The gap between tablets and laptops has been rapidly shrinking for some time. Tablets are becoming more powerful and more productive every day. But actually replacing your laptop with a tablet? That's a leap that many have taken, and for the iPad user that's even more tempting with today's announcement of the iPad Pro. Thing is… doing so is expensive. Really expensive.
Let's compare the iPad Pro to the closest Apple computer: the MacBook. The top-end iPad Pro packs a spacious 128GB of storage, while Apple's MacBook starts at 256GB. Of course, iOS and its apps will need less space on the iPad than OS X and Mac apps need on the MacBook, so that storage disparity will be fine. Probably.
Throw in the Smart Keyboard cover to give your shiny new big iPad some tactile typing, the gotta-have-it Apple Pencil, and an LTE radio (sure, the MacBook doesn't have an LTE option, but it should if you ask us), and you come to a price tag that's higher than the baseline MacBook. Math time!
|iPad Pro 128GB LTE:||$1079|
|$1347 vs. MacBook 256GB at $1299|
That's not to say that this is or isn't worth it — it's entirely up to you whether or not you think that's worthy of your dollars. The MacBook and iPad Pro are two very different beasts. Where the iPad Pro offers a full touch experience with fingers and an advanced stylus, the MacBook is better suited to juggling multiple apps and heavy lifting computing.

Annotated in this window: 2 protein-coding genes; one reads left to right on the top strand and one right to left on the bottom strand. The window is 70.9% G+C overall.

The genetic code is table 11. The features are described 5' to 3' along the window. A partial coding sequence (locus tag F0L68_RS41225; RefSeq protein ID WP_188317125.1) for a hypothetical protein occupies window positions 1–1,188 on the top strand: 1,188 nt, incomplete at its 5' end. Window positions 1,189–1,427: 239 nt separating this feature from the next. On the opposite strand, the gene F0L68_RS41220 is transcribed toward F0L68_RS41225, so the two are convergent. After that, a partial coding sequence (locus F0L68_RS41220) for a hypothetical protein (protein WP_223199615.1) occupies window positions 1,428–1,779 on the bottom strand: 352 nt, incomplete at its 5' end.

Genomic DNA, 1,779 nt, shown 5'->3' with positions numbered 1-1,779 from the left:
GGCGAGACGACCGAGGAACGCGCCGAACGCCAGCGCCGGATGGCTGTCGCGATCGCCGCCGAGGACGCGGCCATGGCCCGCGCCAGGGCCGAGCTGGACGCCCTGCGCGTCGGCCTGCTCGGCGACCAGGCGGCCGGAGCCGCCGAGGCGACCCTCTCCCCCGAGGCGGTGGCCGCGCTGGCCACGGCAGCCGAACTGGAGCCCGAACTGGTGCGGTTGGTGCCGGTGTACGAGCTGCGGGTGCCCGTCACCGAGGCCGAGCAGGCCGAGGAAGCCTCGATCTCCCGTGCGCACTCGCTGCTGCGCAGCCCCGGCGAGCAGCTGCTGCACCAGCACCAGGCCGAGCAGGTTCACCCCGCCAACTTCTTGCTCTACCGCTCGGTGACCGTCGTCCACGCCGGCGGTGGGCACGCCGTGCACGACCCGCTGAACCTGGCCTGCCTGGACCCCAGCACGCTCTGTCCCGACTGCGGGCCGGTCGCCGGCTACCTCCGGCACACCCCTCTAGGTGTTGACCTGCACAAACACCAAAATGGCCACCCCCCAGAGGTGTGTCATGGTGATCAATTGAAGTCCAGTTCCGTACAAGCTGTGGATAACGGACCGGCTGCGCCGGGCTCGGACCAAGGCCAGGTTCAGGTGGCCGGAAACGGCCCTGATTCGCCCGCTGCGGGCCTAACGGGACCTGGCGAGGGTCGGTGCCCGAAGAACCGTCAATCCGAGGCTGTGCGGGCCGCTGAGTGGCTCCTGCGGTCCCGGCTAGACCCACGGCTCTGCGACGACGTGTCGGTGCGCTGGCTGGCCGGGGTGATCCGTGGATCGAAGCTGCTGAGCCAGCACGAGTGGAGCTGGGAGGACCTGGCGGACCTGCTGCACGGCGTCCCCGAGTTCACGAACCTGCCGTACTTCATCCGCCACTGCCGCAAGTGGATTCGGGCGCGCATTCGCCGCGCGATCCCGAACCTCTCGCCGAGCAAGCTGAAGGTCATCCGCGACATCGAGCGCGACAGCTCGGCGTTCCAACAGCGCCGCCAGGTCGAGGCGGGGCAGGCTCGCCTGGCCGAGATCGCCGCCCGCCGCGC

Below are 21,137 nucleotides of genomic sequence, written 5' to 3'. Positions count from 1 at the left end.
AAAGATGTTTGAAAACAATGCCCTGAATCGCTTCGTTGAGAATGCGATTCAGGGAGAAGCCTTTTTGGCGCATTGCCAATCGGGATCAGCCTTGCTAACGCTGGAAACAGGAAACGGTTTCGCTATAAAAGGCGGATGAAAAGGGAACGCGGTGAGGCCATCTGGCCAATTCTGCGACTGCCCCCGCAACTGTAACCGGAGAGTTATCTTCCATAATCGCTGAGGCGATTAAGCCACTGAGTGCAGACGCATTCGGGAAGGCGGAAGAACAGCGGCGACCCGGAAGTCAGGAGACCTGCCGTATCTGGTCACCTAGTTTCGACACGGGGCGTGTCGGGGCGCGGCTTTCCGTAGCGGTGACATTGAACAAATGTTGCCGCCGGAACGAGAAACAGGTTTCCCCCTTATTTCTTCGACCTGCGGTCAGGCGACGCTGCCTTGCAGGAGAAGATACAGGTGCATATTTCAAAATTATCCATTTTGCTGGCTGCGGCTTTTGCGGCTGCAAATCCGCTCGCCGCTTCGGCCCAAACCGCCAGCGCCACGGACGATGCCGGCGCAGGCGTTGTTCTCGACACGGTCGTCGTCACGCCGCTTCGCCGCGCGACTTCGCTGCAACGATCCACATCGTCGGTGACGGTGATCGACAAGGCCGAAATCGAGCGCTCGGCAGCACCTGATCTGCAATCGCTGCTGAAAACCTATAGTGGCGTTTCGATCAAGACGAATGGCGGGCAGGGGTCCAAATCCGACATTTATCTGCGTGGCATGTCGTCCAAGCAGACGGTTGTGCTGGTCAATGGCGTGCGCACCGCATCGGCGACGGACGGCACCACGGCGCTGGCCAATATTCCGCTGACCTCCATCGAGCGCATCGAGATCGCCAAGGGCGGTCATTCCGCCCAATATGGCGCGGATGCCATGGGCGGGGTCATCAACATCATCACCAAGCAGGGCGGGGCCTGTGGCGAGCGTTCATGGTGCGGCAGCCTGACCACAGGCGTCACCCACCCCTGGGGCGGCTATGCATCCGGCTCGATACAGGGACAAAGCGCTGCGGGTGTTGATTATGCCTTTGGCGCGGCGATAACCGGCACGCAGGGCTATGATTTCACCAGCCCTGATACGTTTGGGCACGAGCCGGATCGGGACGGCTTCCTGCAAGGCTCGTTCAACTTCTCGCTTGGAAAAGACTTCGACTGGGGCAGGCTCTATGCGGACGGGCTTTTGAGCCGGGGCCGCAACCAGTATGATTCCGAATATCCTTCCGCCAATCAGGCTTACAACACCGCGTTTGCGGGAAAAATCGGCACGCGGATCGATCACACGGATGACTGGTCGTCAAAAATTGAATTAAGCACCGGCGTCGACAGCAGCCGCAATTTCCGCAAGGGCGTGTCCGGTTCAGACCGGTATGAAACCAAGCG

A more fair comparison might be to the Microsoft Surface Pro 3. 12-inch tablet with Pro in the name vs. 12-inch tablet with Pro in the name, after all. Microsoft's flagship tablet starts at $799 like the iPad Pro, but that model has double the storage at 64GB. Bumping the storage to 128GB adds $100, and tossing in a $130 Type Cover (the Surface Pen is included, but is $50 if you want to buy another) brings the total bill to $930 (though if there were an LTE model it'd doubtless add about $120 to the bill). Granted, it's tough to compare the unreleased Apple A9X processor in the iPad Pro to the last-generation Intel Core i-series processors in the Surface line.
There are compromises to be made there too — Apple's stylus is clearly more advanced, and Apple's tablet is thinner, but you're paying far more for a comparable amount of storage. And that Surface Pro 3 has a built-in kickstand, a full-size USB port, and can be configured with an Intel Core i7 chip and 512GB of storage, sure, but its screen is far less pixel-dense (though still quite nice) and those Intel chips need actual vents and fans to keep them cool. And it runs Windows 10, which may or may not be an issue for you.
Again, your money. Spend it where you see fit.